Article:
Here’s a a student-built snub dodecahedron that resulted from a session I led in July 2018 at The College of New Jersey. It uses the classic “marshmallow and toothpick” construction technique, just with styrofoam balls in place of the marshmallows and 1/8″ diameter dowels in place of the toothpicks. For geometric accuracy, the students did… [Read more]
At last the day came for the installation of the Boxtahedral Tower at the Golden Gate Stem Fair. Here are all of the materials waiting to be set up. The build started off smoothly, with …
The title stands for “rhombic hexecontahedron of dodecahedra,” and that’s exactly what Matt Parker and I built at Studio Infinity over the 2017-2018 New Year’s break. Here’s a photo of the finished product; this post will be fleshed out further as time permits.
So far, we’ve created a lot of interesting small models of tensegrity structures. However, for doing public programs of the sort Storm King Art Center was planning, it’s always helpful to be able to build much larger models of things. Building giant models seems to get the ideas across more vividly, engage visitors more thoroughly,… [Read more]
Here’s a closeup of some snub dodecahedra that students built as part of a group construction I led at The College of New Jersey in July of 2017. They are each approximately 80cm in diameter. And here are five of them connected by pentagonal faces into a “V” configuration. If we’d had time to build… [Read more]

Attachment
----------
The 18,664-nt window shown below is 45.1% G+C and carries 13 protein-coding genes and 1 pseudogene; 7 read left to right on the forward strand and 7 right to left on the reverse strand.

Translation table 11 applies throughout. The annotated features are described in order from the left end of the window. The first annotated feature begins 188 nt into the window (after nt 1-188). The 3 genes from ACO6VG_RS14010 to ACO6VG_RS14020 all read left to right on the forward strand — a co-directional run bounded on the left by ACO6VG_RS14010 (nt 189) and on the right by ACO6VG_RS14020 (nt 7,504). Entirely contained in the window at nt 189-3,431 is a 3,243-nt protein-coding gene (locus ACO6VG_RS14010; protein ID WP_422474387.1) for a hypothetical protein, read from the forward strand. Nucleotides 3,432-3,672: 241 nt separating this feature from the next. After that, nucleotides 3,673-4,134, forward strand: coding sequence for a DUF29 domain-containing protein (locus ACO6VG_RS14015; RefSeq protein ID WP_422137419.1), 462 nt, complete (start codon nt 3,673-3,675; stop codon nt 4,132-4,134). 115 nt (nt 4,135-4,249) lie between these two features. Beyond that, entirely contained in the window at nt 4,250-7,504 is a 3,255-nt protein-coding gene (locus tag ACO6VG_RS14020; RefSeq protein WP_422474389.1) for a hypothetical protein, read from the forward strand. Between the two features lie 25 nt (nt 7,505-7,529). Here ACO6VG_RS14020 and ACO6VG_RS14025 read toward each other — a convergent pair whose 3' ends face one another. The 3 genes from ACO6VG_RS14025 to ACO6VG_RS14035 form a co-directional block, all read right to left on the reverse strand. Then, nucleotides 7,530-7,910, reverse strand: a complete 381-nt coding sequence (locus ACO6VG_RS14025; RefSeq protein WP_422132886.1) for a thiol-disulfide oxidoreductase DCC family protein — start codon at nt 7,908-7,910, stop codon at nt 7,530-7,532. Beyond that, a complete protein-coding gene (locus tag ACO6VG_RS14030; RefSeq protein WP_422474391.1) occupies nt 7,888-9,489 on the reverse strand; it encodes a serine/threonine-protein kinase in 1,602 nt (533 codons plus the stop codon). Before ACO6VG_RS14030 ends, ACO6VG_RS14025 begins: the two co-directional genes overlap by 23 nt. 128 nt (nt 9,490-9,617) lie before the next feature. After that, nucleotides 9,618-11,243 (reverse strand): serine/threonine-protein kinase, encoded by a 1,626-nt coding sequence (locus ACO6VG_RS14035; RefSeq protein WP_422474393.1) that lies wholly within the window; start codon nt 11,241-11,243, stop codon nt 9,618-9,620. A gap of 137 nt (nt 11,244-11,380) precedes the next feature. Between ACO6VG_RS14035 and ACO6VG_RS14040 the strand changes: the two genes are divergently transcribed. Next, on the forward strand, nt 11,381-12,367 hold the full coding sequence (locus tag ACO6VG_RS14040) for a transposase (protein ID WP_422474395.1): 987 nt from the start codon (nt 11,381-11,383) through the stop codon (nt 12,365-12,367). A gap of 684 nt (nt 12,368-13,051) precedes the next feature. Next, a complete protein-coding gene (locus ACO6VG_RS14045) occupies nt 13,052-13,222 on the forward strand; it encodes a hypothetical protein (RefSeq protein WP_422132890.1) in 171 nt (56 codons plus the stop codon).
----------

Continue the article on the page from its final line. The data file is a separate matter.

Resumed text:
Here are two large-scale group constructions I facilitated the construction of as part of a session at a 2017 MAA Spring Sectional meeting at Frostburg University. The first is the one I have dubbed the “Octahex Ring” — it’s a compound of a dozen octahedra:
Here’s a rhombic triacontahedron built as a compound of dodecahedra joined face to face that I designed and led a public building of for the 2016 World Science Festival in New York City.
Here’s an installation I designed for the National Museum of Mathematics for the 2016 USA Science and Engineering Festival in Washington DC. The only construction materials are dowels, off-the-shelf end caps, and zip ties. It’s not actually a fully elevated icosidodecahedron; only the pentagonal faces are elevated. And here’s another one from that event with… [Read more]
A picture from the top of the Flatiron Building in Manhattan, NY of an installation I designed for the National Museum of Mathematics for an observation of the winter solstice. It was geometrically appropriate, in a way, because the highest angle the sun reaches in the sky on the winter solstice is quite close to… [Read more]